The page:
A large number of Kentucky beef producers have spring-calving cow herds that graze fescue pastures.

The biggest concern with these pastures is their high endophyte levels. High endophyte levels can cause a multitude of problems in cattle, including reduced reproduction performance.

“Getting a high percentage of cows bred in May, June and July to calve in March, April and May can be a challenge,” said Roy Burris, beef Extension specialist for the University of Kentucky College of Agriculture Research and Extension Center in Princeton. “I personally prefer fall calving for that reason, but I also believe we can have successful breeding performance in the spring.”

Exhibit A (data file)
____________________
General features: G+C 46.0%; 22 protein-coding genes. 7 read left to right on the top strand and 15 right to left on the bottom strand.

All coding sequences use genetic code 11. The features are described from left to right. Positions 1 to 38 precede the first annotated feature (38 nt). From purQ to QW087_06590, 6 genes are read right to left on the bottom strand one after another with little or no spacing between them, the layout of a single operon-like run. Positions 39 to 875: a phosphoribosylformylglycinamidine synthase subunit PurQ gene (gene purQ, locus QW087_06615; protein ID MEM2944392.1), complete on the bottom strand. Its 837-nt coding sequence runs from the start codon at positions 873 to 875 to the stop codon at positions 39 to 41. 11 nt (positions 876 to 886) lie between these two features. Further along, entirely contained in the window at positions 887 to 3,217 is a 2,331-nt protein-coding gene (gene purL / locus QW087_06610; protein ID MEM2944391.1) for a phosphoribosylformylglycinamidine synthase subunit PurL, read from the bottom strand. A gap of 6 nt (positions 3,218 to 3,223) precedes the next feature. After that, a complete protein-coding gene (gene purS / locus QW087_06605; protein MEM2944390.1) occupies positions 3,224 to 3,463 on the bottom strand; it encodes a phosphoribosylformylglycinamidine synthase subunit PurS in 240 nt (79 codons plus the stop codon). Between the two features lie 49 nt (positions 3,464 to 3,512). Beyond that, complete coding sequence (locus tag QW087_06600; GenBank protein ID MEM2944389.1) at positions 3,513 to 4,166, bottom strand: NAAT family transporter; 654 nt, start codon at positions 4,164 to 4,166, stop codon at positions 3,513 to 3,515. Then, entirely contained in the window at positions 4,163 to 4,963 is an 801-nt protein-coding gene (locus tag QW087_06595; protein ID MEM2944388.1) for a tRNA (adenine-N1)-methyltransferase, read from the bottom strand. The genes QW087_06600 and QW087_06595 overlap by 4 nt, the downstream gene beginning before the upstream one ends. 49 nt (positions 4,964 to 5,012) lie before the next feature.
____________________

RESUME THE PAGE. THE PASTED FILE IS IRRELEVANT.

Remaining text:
Burris believes there are some keys to getting a high percentage of cows pregnant for a spring-calving season.

“The most general problem, in my opinion, is that the winter feeding program isn’t adequate to support required body condition for early rebreeding,” he said.

Cows should enter the breeding season in good body condition, Body Condition Score 5, which doesn’t always result from many producers’ winter feeding programs.

“It seems we sometimes try to ‘rough ‘em’ through the winter and hope spring grass will straighten them out,” he said. “That is a sure formula for delayed breeding or open cows.”